Estrogen deficiency associated with menopause is accompanied by an increase in the rate of bone remodeling and the appearance of a remodeling imbalance; each of the greater number of remodeling transactions deposits less bone than was resorbed, resulting in microstructural deterioration. The newly deposited bone is also less completely mineralized than the older bone resorbed. We examined whether breastfeeding, an estrogen-deficient state, compromises bone microstructure and matrix mineral density. Distal tibial and distal radial microarchitecture were quantified using high-resolution peripheral quantitative computed tomography in 58 women before, during, and after breastfeeding and in 48 controls during follow-up of 1 to 5 years. Five months of exclusive breastfeeding increased cortical porosity by 0.6% (95% confidence interval [CI] 0.3–0.9), reduced matrix mineralization density by 0.26% (95% CI 0.12–0.41) (both p < 0.01), reduced trabecular number by 0.22 per mm (95% CI 0.15–0.28), and increased trabecular separation by 0.07 mm (95% CI 0.05–0.08) (all p < 0.001). Relative to prebreastfeeding, at a median of 2.6 years (range 1 to 4.8) after cessation of breastfeeding, cortical porosity remained 0.58 SD (95% CI 0.48–0.68) higher, matrix mineralization density remained 1.28 SD (95% CI 1.07–1.49) lower, and trabeculae were 1.33 SD (95% CI 1.15–1.50) fewer and 1.06 SD (95% CI 0.91–1.22) more greatly separated (all p < 0.001). All deficits were greater than in controls. The results were similar at distal radius. Bone microstructure may be irreversibly deteriorated after cessation of breastfeeding at appendicular sites. Studies are needed to establish whether this deterioration compromises bone strength and increases fracture risk later in life.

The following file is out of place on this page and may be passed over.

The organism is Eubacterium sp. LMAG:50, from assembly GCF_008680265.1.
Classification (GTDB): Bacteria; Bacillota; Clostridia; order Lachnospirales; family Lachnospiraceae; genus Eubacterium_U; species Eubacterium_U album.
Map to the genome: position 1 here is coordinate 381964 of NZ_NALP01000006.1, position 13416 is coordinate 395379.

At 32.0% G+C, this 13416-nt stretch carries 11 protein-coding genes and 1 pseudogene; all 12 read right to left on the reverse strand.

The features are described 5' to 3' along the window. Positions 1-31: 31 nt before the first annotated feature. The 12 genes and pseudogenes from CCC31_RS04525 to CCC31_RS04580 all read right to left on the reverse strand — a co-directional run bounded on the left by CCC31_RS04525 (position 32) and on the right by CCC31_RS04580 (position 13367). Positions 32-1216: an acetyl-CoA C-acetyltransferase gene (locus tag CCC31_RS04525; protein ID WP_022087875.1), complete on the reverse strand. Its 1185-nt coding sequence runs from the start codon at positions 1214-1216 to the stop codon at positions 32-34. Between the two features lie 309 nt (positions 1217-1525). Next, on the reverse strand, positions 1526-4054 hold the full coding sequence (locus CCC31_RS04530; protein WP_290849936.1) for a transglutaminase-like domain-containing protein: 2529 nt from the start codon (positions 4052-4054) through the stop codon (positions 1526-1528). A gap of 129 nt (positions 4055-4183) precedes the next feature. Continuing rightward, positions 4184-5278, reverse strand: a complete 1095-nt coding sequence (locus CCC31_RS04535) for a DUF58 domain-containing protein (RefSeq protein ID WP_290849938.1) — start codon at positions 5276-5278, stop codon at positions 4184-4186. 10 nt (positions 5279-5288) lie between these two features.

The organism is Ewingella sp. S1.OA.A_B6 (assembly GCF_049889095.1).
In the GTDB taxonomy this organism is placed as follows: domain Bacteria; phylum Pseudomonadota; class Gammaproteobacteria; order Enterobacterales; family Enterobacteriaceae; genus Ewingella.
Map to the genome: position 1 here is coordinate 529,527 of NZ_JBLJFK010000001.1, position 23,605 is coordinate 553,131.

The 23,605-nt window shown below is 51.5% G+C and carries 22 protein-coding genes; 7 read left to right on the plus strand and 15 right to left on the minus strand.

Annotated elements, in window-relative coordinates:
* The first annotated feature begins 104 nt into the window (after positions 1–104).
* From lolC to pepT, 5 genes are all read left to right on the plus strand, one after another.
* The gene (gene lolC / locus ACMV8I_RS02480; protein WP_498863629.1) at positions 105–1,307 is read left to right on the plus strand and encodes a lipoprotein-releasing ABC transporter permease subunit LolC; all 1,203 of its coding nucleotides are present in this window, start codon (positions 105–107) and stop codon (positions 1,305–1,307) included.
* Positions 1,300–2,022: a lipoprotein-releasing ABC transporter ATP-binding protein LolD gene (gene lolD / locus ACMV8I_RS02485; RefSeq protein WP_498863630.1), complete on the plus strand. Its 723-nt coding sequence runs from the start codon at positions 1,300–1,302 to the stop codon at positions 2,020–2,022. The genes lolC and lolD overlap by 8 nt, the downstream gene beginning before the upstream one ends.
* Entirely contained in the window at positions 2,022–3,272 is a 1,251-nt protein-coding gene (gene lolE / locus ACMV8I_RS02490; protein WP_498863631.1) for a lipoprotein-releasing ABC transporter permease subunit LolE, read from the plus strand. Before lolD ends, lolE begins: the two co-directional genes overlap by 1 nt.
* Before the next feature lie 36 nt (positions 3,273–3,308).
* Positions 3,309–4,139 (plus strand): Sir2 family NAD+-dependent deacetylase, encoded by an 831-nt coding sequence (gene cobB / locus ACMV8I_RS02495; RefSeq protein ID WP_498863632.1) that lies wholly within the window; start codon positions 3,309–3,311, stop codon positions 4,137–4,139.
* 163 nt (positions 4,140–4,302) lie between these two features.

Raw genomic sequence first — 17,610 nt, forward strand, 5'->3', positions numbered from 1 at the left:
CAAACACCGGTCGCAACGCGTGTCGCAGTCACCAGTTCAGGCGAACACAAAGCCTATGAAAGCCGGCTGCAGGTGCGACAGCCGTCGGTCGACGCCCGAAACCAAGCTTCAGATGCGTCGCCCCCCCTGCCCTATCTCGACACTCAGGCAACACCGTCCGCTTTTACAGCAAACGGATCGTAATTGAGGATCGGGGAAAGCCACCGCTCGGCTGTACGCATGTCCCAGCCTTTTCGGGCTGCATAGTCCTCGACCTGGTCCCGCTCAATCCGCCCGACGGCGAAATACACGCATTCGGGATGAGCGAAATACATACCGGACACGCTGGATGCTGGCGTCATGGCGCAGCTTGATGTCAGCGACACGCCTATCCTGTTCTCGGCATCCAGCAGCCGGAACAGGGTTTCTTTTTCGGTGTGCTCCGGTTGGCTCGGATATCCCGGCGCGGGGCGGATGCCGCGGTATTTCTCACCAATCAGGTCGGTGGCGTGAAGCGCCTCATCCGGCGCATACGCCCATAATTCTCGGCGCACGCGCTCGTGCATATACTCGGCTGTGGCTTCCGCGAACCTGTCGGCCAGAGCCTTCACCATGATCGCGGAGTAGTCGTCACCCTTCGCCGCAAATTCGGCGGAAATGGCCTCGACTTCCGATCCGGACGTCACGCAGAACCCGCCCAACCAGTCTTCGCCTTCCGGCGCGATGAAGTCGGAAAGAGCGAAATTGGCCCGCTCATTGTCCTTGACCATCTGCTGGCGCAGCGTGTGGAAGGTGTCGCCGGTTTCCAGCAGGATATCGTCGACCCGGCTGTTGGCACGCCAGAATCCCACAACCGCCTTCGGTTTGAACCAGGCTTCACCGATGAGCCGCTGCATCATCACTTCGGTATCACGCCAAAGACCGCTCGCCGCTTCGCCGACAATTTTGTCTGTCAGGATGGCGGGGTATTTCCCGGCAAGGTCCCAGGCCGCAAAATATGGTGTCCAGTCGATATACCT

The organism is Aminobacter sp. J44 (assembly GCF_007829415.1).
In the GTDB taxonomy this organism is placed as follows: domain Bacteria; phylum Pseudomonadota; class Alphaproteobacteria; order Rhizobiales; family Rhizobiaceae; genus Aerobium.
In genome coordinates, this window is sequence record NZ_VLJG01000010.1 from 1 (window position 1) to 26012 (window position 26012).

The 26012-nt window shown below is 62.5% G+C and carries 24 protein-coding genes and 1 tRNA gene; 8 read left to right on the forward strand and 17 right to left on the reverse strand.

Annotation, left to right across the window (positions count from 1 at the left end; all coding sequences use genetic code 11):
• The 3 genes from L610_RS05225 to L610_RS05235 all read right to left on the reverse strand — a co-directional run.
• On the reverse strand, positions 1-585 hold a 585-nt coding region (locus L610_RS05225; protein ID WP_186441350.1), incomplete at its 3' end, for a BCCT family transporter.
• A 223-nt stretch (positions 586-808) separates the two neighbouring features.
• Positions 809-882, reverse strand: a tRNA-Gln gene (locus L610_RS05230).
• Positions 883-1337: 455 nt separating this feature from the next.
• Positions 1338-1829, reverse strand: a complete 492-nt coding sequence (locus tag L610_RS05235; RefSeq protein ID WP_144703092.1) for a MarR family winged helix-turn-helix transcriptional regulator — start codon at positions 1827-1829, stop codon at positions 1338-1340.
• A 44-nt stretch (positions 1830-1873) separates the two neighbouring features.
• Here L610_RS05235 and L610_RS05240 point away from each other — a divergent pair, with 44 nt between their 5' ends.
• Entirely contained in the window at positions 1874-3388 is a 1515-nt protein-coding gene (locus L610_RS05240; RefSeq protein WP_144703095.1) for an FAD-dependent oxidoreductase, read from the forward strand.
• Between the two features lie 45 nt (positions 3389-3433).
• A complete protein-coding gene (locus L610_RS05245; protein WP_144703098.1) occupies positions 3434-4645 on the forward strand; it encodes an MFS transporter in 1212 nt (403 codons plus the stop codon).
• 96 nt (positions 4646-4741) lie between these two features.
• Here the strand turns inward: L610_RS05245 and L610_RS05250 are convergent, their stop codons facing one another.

- CORTICAL POROSITY
- MATRIX MINERALIZATION
- TRABECULAR BONE MICROARCHITECTURE